But part of the charm of Marc Webb’s movie back in 2009 was that the anti-romantic comedy was not entire subgenre; it was just one movie that dared to be real.  Now, lack of formula has started to feel like a formula in and of itself.  This reactionary spirit is now starting to inspire that same thing that galvanized it to react in the first place: fatigue.

I have a feeling that perhaps the viewing climate for “Celeste and Jesse Forever” may be the reason why my reaction to the film was not quite as rapturous.  To be sure, Rashida Jones’ script, co-written with Will McCormack, of two best friends who get married and then have to separate to regain their friendship is well-developed and acutely perceptive about the nature of romance.  It’s even accompanied by surprisingly effective direction from Lee Toland Krieger, who uses the camera for powerful emotional impact in a way that humbly doesn’t draw too much attention to itself.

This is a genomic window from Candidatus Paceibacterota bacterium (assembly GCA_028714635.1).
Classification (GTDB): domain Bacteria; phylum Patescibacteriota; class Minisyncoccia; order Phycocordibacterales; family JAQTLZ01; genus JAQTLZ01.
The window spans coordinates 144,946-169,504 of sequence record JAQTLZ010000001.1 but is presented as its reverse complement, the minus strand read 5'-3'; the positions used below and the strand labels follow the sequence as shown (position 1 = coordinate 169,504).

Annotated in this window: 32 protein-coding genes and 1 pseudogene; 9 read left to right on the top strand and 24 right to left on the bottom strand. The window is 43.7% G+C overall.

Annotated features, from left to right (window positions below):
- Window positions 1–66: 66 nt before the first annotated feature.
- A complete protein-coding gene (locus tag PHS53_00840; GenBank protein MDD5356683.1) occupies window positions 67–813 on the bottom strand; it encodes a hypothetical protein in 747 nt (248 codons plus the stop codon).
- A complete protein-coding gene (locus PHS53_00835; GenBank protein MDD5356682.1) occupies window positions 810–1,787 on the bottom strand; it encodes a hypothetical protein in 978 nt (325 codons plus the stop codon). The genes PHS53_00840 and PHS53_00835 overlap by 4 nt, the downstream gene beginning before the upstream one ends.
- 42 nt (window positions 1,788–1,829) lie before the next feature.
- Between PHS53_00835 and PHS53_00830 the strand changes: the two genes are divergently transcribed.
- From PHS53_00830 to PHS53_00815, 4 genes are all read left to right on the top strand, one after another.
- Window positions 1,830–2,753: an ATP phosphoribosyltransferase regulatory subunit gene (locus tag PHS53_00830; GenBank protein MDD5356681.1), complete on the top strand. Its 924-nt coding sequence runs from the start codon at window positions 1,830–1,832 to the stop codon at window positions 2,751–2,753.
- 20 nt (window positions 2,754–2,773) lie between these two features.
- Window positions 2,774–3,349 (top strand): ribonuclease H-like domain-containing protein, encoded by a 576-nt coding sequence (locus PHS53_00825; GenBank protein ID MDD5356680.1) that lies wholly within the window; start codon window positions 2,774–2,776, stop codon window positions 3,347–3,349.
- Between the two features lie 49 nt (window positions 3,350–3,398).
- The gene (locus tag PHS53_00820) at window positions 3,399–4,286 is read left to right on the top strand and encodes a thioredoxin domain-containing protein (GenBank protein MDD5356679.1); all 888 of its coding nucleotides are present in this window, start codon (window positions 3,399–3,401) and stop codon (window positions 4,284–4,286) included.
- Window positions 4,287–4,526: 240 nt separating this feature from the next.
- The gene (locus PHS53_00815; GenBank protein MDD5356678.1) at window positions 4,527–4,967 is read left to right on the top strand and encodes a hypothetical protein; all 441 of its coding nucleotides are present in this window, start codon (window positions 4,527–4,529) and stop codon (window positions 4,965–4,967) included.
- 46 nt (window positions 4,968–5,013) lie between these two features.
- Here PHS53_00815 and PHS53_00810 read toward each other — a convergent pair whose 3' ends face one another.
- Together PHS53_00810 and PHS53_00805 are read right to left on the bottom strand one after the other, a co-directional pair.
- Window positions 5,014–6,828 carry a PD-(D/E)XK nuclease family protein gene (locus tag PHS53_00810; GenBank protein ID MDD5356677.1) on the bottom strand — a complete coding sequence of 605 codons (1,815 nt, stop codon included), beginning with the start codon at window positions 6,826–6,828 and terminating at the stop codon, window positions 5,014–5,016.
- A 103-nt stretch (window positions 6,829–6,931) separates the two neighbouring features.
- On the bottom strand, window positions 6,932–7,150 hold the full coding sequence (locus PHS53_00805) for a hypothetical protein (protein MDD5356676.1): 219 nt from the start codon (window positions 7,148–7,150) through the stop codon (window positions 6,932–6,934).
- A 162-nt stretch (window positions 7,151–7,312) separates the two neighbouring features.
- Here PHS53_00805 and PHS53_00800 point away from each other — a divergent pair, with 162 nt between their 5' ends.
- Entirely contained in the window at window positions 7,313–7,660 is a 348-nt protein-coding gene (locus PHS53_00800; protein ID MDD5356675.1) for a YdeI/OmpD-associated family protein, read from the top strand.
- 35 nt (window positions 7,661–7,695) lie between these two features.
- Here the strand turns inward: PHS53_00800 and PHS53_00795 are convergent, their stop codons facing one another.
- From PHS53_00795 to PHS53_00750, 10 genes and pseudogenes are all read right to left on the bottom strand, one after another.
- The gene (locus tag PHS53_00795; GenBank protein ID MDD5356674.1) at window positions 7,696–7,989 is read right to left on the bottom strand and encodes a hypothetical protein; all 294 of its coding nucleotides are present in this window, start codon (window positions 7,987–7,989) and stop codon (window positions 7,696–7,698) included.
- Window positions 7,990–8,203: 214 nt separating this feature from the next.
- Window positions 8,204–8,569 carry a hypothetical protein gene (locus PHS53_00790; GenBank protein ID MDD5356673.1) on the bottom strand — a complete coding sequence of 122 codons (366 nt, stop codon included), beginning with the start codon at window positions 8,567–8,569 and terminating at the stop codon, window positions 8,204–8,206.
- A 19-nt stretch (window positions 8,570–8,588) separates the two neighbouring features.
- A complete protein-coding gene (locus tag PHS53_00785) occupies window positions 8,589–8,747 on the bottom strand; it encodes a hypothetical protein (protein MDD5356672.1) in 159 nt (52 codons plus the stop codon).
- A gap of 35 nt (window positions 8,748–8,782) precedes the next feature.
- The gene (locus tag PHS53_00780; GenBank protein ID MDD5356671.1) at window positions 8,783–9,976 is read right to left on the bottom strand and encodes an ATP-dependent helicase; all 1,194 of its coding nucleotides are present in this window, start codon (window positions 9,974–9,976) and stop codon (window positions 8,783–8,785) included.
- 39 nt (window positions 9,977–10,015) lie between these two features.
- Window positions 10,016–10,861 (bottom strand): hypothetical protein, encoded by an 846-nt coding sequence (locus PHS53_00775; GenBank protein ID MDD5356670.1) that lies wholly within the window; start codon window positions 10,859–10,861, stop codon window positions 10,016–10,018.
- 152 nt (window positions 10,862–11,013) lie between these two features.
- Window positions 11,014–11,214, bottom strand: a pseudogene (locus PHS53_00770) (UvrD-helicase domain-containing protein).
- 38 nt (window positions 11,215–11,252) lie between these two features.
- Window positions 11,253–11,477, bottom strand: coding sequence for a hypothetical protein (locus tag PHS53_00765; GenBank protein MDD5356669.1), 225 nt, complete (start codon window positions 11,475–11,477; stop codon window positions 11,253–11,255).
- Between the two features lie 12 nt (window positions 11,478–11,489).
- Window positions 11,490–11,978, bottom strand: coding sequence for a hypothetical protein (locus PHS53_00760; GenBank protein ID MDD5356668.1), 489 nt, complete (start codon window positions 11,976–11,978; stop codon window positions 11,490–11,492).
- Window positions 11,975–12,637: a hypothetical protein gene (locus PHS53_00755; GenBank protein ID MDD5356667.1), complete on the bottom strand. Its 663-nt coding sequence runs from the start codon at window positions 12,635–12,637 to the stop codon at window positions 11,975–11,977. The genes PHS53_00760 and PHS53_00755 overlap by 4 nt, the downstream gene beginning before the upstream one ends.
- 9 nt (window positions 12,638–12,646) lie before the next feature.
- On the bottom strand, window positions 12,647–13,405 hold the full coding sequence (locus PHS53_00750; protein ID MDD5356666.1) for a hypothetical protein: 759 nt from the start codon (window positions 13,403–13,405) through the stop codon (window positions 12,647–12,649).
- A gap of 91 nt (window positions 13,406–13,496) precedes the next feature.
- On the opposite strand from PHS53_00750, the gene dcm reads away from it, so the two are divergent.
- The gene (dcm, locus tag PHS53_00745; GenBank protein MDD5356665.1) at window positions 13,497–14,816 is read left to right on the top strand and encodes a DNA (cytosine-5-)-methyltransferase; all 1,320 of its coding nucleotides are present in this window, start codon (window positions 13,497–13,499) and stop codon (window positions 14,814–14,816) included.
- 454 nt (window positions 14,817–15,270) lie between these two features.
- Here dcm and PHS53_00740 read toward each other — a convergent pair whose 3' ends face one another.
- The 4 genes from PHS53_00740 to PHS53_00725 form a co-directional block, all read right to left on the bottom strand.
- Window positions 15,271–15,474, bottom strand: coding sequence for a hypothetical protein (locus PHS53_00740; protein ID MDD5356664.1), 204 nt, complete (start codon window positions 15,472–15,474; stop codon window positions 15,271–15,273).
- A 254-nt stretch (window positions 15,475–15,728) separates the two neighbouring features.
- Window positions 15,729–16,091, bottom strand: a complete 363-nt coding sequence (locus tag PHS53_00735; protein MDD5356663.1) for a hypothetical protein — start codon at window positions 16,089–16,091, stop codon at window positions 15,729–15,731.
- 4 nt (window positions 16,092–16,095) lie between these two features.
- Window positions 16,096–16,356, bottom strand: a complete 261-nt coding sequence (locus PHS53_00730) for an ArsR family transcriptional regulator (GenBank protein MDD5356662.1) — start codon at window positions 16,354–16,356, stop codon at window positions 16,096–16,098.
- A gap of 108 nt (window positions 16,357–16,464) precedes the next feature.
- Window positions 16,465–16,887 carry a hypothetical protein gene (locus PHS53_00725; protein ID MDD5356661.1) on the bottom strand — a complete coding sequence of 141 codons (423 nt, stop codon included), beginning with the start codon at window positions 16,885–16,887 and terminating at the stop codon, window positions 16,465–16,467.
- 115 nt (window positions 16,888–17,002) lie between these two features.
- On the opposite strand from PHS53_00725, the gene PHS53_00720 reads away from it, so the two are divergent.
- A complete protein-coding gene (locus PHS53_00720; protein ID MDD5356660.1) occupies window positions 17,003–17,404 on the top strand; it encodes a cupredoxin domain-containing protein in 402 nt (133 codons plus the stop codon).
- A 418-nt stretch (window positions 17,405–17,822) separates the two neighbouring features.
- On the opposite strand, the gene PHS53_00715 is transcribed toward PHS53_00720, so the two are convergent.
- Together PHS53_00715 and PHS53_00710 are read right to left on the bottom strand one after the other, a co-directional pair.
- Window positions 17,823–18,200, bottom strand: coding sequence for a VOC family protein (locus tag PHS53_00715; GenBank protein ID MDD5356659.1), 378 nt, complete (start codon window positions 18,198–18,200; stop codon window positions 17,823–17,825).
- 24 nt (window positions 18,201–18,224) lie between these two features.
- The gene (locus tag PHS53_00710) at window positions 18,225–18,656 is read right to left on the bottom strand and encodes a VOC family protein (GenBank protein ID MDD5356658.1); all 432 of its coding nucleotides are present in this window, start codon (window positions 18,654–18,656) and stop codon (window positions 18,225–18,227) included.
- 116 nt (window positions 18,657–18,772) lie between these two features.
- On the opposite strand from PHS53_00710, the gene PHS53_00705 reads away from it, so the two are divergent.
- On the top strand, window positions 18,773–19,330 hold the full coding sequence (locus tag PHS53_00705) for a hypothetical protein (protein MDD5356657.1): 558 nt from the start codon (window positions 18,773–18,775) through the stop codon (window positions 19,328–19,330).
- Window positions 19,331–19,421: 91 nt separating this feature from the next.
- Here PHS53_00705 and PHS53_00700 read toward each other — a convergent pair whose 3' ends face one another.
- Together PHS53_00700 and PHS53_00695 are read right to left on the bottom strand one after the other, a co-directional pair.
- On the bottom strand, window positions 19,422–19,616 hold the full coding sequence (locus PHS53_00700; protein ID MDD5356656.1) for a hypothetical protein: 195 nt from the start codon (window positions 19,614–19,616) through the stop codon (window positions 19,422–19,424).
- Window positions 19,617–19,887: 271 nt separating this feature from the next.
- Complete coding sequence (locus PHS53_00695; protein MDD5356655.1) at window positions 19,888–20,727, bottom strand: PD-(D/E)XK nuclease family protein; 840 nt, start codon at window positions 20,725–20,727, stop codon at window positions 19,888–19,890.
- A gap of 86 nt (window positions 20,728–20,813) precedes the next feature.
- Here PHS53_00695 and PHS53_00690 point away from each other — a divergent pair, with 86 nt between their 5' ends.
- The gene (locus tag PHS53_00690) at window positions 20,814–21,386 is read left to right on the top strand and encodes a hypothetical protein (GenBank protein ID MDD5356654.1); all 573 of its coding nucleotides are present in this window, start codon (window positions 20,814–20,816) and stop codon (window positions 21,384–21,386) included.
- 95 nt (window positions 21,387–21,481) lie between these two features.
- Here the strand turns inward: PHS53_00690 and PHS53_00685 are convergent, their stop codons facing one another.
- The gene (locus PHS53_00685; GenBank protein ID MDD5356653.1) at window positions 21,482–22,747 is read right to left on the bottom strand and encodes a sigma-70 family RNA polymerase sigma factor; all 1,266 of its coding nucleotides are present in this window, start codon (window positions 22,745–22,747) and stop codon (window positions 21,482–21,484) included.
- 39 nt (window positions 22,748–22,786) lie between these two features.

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Random Factoid #495

5 12 2010

We’ve been doing some debates in my Economics class over certain hot-button issues (bailouts, Social Security), and the sessions always end with an open forum for those not participating to throw questions at the debaters.  I’ve been particularly bold, throwing out questions that aren’t easy to answer without the debaters sacrificing their cause to avoid looking like a villain.  It’s earned me a certain … reputation, if you will indulge me.

So, who do I have to thank for this?  Two movie characters who I’d like to thank with this post: